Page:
In the process of adapting my HT GPS interface to a Wouxun KG-UV3D radio, I printed some trial-fit pieces that consistently came out a little short. A bit of division showed that the larger pieces tended to be small in the X & Y axes by about 0.5%. This makes no difference for most 3D printed objects, but in this case the pieces must match up precisely with the radio’s existing battery interface layout. Half a percent matters a lot across a 75 mm part.
The advice found with most calibration pieces seems to boil down to fudging the printer’s steps/mm setting to make the answer come out right. The default Thing-O-Matic calibration (in machines/thingomatic.xml, wherever that’s hidden in your installation) looks like this:
<axis id="x" length="106" maxfeedrate="6000" homingfeedrate="2500" stepspermm="47.069852" endstops="min"/> <!-- Pulley dia: 10.82mm / 1/8 step = 1/(10.82 * pi / 1600) --> <axis id="y" length="120" maxfeedrate="6000" homingfeedrate="2500" stepspermm="47.069852" endstops="min"/> <!-- Pulley dia: 10.82mm / 1/8 step = 1/(10.82 * pi / 1600) -->
You will, of course, have twiddled the maxfeedrate, homingfeedrate, and maybe even the comments to make the answers work on your machine.
Nophead slapped me upside the head when I made the same mistake that produced the stock stepspermm values: the pulley moves the belt by a fixed number of teeth on each revolution, so you just multiply by the belt tooth pitch to find the distance per revolution. Divide that into the number of (micro)steps per revolution and you get the exact stepspermm value. The stock MBI pulleys have 17 teeth and the belt has a 2 mm tooth pitch, so:
47.05882 step/mm = 1600 step / (17 * 2 mm)
That differs from the stock value by not very much at all:
0.999766 = 47.05882 / 47.069852
Given that these steppers aren’t losing steps (don’t start with me, you know how I get), I’m quite confident that the X and Y stages move by exactly the commanded distance every time.
The printer uses a heated build plate and the first layer is 0.33 mm, give-or-take about 0.05 mm, and the objects come out with essentially straight vertical walls. However, the walls aren’t quite perfect, tending to be a bit larger where they contact the plate, and I finally asked the obvious question (abs plastic shrinkage), which produces, among many other hits, that useful table.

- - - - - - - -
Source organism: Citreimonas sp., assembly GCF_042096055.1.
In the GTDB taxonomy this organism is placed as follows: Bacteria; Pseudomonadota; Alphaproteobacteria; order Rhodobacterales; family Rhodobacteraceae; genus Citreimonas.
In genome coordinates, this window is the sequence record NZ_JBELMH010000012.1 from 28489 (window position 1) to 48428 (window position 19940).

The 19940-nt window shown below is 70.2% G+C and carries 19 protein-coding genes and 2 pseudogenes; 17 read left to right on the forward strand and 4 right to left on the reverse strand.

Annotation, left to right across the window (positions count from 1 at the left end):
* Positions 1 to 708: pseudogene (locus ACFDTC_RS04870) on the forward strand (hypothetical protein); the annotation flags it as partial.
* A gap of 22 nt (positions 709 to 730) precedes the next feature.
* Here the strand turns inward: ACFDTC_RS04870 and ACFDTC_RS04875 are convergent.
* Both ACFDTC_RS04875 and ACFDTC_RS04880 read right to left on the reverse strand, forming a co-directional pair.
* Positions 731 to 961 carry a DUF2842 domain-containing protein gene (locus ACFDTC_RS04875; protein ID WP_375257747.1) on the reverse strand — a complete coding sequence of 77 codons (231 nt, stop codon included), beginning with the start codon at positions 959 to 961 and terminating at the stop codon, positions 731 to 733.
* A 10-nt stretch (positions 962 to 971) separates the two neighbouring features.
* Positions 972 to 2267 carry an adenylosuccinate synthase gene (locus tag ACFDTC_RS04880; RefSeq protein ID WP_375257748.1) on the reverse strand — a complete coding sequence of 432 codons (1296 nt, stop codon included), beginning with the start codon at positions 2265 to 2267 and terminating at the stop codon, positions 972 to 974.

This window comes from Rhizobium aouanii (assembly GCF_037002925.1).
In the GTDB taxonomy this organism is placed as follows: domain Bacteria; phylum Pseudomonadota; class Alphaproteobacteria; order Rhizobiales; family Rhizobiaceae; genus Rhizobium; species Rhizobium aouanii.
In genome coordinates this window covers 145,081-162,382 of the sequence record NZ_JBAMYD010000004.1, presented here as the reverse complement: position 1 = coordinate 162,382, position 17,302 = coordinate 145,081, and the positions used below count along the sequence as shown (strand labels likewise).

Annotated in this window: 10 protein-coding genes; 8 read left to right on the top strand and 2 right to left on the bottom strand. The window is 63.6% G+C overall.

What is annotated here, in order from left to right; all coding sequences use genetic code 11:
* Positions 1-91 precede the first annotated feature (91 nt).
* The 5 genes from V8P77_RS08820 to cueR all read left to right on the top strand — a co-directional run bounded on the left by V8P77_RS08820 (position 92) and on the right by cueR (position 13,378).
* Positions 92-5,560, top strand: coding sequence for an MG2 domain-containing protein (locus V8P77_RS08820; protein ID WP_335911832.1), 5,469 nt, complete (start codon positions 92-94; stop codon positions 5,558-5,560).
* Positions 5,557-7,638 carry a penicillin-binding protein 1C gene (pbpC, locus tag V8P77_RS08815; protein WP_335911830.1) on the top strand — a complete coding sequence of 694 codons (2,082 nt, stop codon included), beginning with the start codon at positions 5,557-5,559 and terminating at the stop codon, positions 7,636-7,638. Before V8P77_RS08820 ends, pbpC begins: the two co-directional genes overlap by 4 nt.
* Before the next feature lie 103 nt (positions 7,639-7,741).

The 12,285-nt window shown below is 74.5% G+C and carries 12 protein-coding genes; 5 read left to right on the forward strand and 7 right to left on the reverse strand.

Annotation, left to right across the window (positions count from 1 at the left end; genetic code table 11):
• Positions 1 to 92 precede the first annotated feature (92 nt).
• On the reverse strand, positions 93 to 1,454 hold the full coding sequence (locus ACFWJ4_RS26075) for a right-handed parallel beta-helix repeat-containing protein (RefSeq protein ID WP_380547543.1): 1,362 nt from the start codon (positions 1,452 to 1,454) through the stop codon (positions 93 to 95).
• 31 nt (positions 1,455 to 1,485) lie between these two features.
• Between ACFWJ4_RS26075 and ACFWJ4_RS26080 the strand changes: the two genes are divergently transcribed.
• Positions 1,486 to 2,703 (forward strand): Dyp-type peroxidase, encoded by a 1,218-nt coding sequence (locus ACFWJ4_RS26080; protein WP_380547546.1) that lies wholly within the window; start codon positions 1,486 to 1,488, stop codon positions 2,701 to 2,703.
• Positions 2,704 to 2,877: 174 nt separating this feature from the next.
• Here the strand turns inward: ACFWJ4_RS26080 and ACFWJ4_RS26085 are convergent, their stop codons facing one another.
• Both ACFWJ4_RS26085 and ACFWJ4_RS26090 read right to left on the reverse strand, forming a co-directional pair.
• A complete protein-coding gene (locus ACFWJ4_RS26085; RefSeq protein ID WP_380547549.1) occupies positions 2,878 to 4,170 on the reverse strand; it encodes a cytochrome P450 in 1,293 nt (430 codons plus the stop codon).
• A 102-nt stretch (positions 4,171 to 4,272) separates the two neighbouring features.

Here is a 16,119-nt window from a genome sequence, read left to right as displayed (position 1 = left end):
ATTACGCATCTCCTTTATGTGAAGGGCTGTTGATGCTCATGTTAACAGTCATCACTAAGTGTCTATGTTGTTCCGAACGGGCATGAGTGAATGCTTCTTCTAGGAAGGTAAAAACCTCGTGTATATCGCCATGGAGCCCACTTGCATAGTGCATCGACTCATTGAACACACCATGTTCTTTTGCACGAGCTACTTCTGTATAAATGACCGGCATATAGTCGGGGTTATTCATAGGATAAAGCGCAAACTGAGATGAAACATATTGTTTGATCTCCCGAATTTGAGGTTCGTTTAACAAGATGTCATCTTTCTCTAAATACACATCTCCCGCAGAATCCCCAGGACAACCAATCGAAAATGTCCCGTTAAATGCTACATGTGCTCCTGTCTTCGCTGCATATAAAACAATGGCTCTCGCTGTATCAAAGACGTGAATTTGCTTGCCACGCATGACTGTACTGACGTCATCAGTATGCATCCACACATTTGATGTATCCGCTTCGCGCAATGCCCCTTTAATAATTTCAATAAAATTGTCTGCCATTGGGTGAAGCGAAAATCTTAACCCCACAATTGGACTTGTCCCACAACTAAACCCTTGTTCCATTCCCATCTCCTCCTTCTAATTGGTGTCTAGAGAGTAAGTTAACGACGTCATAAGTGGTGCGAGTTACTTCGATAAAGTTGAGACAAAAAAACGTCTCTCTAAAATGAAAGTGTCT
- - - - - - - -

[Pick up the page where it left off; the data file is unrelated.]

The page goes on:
The money quote is that ABS shrinks just about exactly 0.5% as it cools. That’s modulo the starting temperature, the molding process, and so forth and so on, but it’s a pretty nice match.
Therefore, fudging the printer’s scale isn’t appropriate, because that affects everything you might do with it. Such as, for example, the initial homing sequence, which depends on fairly precise locations that must match up with reality and have no shrinkage problems whatsoever.
Skeinforge’s Scale plugin applies a factor to the object, so that’s (probably) a more appropriate location for this adjustment. The myriad SF settings get broken down by Craft (extrusion, milling, whatever) and material (ABS, PLA, whatever), so if you can keep all that straight, then you can apply the appropriate Scale for each process and material.
The Scale doc may seem a tad sparse, but the plugin does have separate settings for the XY plane and the Z height. The latter (probably) doesn’t need scaling, because the nozzle height sets the actual extrusion level; the top layer or two will stretch to make the vertical size come out right as the object cools while it’s a-building.
I’ll toss a 1.005 scale factor into the XY mix and see what horrors that unleashes by way of unintended consequences.
More on the radio interface & suchlike in a while…